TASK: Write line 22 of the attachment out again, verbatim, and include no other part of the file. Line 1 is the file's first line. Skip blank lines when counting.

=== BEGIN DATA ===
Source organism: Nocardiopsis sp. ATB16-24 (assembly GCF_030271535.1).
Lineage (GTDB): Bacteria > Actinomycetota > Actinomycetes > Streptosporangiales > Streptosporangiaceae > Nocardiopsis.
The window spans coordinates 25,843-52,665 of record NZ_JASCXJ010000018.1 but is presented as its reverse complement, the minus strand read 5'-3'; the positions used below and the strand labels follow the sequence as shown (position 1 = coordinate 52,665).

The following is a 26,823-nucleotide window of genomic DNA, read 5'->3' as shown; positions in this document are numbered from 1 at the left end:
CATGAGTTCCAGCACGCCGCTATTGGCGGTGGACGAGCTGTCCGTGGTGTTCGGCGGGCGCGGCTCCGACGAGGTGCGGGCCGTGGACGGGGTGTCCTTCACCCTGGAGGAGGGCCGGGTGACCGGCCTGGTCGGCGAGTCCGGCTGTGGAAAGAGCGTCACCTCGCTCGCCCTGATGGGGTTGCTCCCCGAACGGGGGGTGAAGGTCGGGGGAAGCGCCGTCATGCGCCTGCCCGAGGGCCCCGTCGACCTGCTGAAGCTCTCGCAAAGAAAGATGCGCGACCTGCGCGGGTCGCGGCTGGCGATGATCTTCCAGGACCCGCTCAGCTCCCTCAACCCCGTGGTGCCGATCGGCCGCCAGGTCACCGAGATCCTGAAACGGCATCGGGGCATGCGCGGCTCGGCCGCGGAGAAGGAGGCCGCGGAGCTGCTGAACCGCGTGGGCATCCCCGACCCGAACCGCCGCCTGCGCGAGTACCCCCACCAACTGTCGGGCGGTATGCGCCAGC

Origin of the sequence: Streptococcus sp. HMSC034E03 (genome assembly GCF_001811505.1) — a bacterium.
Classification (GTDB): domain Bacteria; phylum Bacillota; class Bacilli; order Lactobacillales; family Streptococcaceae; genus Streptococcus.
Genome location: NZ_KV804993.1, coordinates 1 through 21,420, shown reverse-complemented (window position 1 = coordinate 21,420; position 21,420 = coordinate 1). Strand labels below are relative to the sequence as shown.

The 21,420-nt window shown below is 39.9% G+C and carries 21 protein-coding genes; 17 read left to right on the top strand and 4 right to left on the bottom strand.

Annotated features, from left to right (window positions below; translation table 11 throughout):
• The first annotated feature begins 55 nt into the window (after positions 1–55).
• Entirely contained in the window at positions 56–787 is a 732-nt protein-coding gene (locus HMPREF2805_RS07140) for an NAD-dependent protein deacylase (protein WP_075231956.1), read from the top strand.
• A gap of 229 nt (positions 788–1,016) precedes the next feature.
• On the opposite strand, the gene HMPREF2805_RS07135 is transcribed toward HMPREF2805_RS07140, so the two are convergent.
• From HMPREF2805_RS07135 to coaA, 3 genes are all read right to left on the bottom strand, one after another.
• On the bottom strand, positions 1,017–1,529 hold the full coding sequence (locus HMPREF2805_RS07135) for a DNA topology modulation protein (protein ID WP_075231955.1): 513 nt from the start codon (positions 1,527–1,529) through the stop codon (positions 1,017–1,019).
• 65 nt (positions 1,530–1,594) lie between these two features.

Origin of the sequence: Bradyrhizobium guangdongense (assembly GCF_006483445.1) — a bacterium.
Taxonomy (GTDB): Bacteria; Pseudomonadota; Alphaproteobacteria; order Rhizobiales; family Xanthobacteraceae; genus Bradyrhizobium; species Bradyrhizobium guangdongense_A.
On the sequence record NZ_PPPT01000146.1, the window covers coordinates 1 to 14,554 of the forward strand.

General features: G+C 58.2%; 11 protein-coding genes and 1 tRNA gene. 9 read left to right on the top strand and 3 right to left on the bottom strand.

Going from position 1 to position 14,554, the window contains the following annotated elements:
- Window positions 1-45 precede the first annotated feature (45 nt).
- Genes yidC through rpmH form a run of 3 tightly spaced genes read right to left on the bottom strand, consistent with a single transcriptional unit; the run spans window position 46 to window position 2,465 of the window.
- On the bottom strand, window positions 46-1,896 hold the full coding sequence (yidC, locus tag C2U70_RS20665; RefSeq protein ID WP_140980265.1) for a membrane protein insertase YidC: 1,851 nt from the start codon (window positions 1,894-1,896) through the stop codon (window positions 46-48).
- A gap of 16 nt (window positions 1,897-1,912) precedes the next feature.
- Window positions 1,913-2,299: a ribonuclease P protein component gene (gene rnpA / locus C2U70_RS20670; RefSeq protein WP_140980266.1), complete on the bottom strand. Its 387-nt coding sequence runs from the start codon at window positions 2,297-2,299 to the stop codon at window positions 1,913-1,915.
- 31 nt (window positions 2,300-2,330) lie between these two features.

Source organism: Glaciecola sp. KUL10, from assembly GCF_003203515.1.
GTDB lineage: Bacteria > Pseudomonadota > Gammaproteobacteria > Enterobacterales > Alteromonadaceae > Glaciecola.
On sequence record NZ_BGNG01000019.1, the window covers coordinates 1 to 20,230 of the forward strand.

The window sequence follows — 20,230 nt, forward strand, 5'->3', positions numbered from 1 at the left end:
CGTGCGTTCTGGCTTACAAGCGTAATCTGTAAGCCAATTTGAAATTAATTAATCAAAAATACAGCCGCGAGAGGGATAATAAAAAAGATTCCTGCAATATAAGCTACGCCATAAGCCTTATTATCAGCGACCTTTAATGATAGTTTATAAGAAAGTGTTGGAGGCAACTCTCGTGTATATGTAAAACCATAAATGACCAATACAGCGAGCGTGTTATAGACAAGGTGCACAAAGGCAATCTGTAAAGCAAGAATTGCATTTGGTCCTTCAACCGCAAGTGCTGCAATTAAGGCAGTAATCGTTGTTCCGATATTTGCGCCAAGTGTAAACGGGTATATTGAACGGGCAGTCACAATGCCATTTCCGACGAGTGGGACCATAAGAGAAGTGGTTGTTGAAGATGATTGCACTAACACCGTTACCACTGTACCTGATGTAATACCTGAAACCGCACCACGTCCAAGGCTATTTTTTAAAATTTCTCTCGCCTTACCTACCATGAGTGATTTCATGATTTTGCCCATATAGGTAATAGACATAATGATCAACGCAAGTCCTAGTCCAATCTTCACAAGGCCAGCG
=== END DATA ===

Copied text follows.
Going from position 1 to position 14,554, the window contains the following annotated elements: